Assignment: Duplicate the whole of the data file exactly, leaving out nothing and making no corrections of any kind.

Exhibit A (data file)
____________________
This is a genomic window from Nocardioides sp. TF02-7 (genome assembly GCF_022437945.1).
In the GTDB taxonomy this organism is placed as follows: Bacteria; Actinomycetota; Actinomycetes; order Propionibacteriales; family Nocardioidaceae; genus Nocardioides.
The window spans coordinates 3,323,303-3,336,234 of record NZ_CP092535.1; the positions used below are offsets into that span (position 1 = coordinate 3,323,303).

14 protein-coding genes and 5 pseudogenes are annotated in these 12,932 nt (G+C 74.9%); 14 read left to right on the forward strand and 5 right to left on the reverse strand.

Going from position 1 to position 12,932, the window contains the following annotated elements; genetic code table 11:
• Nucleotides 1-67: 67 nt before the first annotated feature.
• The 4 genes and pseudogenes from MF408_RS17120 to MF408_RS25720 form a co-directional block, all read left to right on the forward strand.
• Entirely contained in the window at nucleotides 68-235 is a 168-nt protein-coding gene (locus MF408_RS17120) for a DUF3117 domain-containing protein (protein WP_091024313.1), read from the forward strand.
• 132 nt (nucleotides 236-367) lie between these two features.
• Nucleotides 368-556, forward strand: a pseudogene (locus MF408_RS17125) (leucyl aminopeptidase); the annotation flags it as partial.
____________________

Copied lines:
This is a genomic window from Nocardioides sp. TF02-7 (genome assembly GCF_022437945.1).
In the GTDB taxonomy this organism is placed as follows: Bacteria; Actinomycetota; Actinomycetes; order Propionibacteriales; family Nocardioidaceae; genus Nocardioides.
The window spans coordinates 3,323,303-3,336,234 of record NZ_CP092535.1; the positions used below are offsets into that span (position 1 = coordinate 3,323,303).

14 protein-coding genes and 5 pseudogenes are annotated in these 12,932 nt (G+C 74.9%); 14 read left to right on the forward strand and 5 right to left on the reverse strand.

Going from position 1 to position 12,932, the window contains the following annotated elements; genetic code table 11:
• Nucleotides 1-67: 67 nt before the first annotated feature.
• The 4 genes and pseudogenes from MF408_RS17120 to MF408_RS25720 form a co-directional block, all read left to right on the forward strand.
• Entirely contained in the window at nucleotides 68-235 is a 168-nt protein-coding gene (locus MF408_RS17120) for a DUF3117 domain-containing protein (protein WP_091024313.1), read from the forward strand.
• 132 nt (nucleotides 236-367) lie between these two features.
• Nucleotides 368-556, forward strand: a pseudogene (locus MF408_RS17125) (leucyl aminopeptidase); the annotation flags it as partial.